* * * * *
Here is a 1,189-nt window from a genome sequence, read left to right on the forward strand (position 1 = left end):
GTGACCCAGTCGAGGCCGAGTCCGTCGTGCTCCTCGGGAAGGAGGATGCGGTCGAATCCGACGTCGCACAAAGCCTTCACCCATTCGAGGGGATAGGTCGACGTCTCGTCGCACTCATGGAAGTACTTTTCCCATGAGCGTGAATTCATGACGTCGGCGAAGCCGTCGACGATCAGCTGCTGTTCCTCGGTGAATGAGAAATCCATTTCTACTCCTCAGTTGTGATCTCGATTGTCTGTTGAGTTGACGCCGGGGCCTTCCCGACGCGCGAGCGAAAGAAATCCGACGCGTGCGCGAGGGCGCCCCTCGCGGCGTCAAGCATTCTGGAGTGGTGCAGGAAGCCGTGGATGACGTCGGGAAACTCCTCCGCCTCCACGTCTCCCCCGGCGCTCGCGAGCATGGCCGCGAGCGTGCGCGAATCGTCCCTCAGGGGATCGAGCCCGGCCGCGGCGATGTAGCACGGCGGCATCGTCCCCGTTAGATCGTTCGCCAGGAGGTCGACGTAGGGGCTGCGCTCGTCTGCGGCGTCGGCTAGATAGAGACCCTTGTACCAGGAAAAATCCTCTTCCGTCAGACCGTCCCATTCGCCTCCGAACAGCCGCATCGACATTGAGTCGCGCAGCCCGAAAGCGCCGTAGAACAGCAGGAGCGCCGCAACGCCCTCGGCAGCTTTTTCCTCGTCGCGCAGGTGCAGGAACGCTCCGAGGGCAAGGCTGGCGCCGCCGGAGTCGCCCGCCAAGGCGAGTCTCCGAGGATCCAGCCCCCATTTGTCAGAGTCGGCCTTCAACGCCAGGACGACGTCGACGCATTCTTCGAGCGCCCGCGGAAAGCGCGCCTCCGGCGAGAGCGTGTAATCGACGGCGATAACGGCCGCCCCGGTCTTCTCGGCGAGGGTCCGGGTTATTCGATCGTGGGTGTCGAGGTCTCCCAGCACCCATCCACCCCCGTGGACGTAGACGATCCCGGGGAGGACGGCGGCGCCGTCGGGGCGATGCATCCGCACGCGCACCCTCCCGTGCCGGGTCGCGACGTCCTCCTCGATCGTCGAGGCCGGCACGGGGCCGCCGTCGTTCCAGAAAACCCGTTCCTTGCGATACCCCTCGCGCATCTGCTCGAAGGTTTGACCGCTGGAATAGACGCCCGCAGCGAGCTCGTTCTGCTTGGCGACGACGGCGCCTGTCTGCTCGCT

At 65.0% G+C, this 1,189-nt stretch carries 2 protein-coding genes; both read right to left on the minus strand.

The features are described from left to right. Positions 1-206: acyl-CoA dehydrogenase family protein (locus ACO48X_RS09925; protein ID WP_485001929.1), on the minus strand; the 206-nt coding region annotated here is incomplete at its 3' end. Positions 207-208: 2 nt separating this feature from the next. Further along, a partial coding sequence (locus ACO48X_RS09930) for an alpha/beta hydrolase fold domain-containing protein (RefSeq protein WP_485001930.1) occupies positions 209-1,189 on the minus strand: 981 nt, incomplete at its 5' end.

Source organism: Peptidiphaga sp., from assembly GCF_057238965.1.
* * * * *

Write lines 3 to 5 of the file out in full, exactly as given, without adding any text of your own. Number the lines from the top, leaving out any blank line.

At 65.0% G+C, this 1,189-nt stretch carries 2 protein-coding genes; both read right to left on the minus strand.

The features are described from left to right. Positions 1-206: acyl-CoA dehydrogenase family protein (locus ACO48X_RS09925; protein ID WP_485001929.1), on the minus strand; the 206-nt coding region annotated here is incomplete at its 3' end. Positions 207-208: 2 nt separating this feature from the next. Further along, a partial coding sequence (locus ACO48X_RS09930) for an alpha/beta hydrolase fold domain-containing protein (RefSeq protein WP_485001930.1) occupies positions 209-1,189 on the minus strand: 981 nt, incomplete at its 5' end.

Source organism: Peptidiphaga sp., from assembly GCF_057238965.1.